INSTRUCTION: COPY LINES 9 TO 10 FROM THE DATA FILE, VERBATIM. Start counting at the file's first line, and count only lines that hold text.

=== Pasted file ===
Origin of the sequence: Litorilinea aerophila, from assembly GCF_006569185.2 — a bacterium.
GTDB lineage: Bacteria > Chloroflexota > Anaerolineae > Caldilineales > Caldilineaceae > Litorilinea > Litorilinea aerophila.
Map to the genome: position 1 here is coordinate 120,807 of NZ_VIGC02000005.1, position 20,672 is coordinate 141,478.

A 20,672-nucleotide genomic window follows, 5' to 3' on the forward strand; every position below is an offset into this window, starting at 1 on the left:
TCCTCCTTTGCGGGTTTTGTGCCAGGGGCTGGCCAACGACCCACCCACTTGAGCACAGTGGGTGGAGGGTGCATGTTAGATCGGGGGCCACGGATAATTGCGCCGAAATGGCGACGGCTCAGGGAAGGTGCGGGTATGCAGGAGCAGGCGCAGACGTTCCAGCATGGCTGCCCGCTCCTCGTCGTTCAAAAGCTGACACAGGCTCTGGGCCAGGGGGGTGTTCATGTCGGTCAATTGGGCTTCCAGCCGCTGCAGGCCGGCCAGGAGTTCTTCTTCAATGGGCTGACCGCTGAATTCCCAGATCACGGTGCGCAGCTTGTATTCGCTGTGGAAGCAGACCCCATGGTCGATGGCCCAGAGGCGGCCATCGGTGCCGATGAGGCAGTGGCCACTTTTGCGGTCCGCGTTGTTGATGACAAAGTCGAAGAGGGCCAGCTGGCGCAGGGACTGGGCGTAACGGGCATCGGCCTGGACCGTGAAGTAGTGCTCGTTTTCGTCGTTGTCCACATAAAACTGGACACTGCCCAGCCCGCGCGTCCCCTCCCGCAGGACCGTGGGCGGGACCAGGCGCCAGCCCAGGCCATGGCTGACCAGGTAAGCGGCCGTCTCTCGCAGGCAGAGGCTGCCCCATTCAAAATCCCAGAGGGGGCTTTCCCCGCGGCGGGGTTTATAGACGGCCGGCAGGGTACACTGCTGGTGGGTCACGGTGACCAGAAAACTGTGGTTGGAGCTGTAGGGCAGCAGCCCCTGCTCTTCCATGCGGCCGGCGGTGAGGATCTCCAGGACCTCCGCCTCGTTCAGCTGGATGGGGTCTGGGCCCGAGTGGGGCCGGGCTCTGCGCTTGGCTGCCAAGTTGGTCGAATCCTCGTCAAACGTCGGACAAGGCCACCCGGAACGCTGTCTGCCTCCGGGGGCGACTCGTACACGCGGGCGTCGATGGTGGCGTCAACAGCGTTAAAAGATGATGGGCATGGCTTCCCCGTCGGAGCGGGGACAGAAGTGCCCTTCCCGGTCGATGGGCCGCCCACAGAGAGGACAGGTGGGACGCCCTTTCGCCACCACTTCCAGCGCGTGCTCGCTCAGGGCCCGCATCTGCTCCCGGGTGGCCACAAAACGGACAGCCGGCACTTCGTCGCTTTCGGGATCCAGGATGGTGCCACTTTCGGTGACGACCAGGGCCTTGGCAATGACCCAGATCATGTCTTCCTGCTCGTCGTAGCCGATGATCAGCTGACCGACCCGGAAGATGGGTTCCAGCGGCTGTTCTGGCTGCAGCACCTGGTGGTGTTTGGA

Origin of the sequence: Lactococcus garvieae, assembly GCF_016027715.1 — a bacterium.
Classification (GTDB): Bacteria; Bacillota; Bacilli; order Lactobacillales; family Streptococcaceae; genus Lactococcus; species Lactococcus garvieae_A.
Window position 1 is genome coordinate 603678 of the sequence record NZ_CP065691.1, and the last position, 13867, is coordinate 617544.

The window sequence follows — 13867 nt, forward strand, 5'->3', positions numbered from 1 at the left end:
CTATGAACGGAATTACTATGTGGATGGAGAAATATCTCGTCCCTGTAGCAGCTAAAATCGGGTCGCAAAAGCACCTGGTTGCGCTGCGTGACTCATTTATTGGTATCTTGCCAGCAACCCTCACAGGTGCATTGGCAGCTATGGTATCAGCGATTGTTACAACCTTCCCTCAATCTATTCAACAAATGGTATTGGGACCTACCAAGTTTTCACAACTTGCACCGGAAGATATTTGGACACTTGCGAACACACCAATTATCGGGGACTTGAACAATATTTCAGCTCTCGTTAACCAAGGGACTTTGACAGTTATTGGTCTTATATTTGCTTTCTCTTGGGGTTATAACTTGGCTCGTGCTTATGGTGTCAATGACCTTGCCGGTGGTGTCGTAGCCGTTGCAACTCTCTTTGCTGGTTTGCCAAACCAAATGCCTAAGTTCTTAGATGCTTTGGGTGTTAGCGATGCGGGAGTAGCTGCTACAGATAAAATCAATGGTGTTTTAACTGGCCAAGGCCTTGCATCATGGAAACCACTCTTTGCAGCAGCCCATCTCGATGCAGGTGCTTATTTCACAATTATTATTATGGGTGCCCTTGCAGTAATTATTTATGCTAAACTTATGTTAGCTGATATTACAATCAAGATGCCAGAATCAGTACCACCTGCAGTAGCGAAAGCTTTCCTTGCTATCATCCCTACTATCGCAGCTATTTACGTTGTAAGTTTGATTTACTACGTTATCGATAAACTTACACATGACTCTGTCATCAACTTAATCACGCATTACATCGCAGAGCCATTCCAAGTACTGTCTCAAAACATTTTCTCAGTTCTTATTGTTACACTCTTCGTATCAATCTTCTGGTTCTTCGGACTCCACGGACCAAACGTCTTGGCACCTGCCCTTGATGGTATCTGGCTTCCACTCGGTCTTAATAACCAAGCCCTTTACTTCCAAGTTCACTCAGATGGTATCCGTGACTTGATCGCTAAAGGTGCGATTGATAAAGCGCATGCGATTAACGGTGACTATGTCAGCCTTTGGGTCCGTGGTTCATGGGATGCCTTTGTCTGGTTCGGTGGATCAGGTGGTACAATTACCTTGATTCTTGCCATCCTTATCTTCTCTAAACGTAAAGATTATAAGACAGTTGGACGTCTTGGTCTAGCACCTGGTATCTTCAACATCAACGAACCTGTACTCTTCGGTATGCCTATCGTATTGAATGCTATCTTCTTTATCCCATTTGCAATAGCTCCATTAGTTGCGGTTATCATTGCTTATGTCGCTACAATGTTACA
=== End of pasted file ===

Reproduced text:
The window sequence follows — 13867 nt, forward strand, 5'->3', positions numbered from 1 at the left end:
CTATGAACGGAATTACTATGTGGATGGAGAAATATCTCGTCCCTGTAGCAGCTAAAATCGGGTCGCAAAAGCACCTGGTTGCGCTGCGTGACTCATTTATTGGTATCTTGCCAGCAACCCTCACAGGTGCATTGGCAGCTATGGTATCAGCGATTGTTACAACCTTCCCTCAATCTATTCAACAAATGGTATTGGGACCTACCAAGTTTTCACAACTTGCACCGGAAGATATTTGGACACTTGCGAACACACCAATTATCGGGGACTTGAACAATATTTCAGCTCTCGTTAACCAAGGGACTTTGACAGTTATTGGTCTTATATTTGCTTTCTCTTGGGGTTATAACTTGGCTCGTGCTTATGGTGTCAATGACCTTGCCGGTGGTGTCGTAGCCGTTGCAACTCTCTTTGCTGGTTTGCCAAACCAAATGCCTAAGTTCTTAGATGCTTTGGGTGTTAGCGATGCGGGAGTAGCTGCTACAGATAAAATCAATGGTGTTTTAACTGGCCAAGGCCTTGCATCATGGAAACCACTCTTTGCAGCAGCCCATCTCGATGCAGGTGCTTATTTCACAATTATTATTATGGGTGCCCTTGCAGTAATTATTTATGCTAAACTTATGTTAGCTGATATTACAATCAAGATGCCAGAATCAGTACCACCTGCAGTAGCGAAAGCTTTCCTTGCTATCATCCCTACTATCGCAGCTATTTACGTTGTAAGTTTGATTTACTACGTTATCGATAAACTTACACATGACTCTGTCATCAACTTAATCACGCATTACATCGCAGAGCCATTCCAAGTACTGTCTCAAAACATTTTCTCAGTTCTTATTGTTACACTCTTCGTATCAATCTTCTGGTTCTTCGGACTCCACGGACCAAACGTCTTGGCACCTGCCCTTGATGGTATCTGGCTTCCACTCGGTCTTAATAACCAAGCCCTTTACTTCCAAGTTCACTCAGATGGTATCCGTGACTTGATCGCTAAAGGTGCGATTGATAAAGCGCATGCGATTAACGGTGACTATGTCAGCCTTTGGGTCCGTGGTTCATGGGATGCCTTTGTCTGGTTCGGTGGATCAGGTGGTACAATTACCTTGATTCTTGCCATCCTTATCTTCTCTAAACGTAAAGATTATAAGACAGTTGGACGTCTTGGTCTAGCACCTGGTATCTTCAACATCAACGAACCTGTACTCTTCGGTATGCCTATCGTATTGAATGCTATCTTCTTTATCCCATTTGCAATAGCTCCATTAGTTGCGGTTATCATTGCTTATGTCGCTACAATGTTACA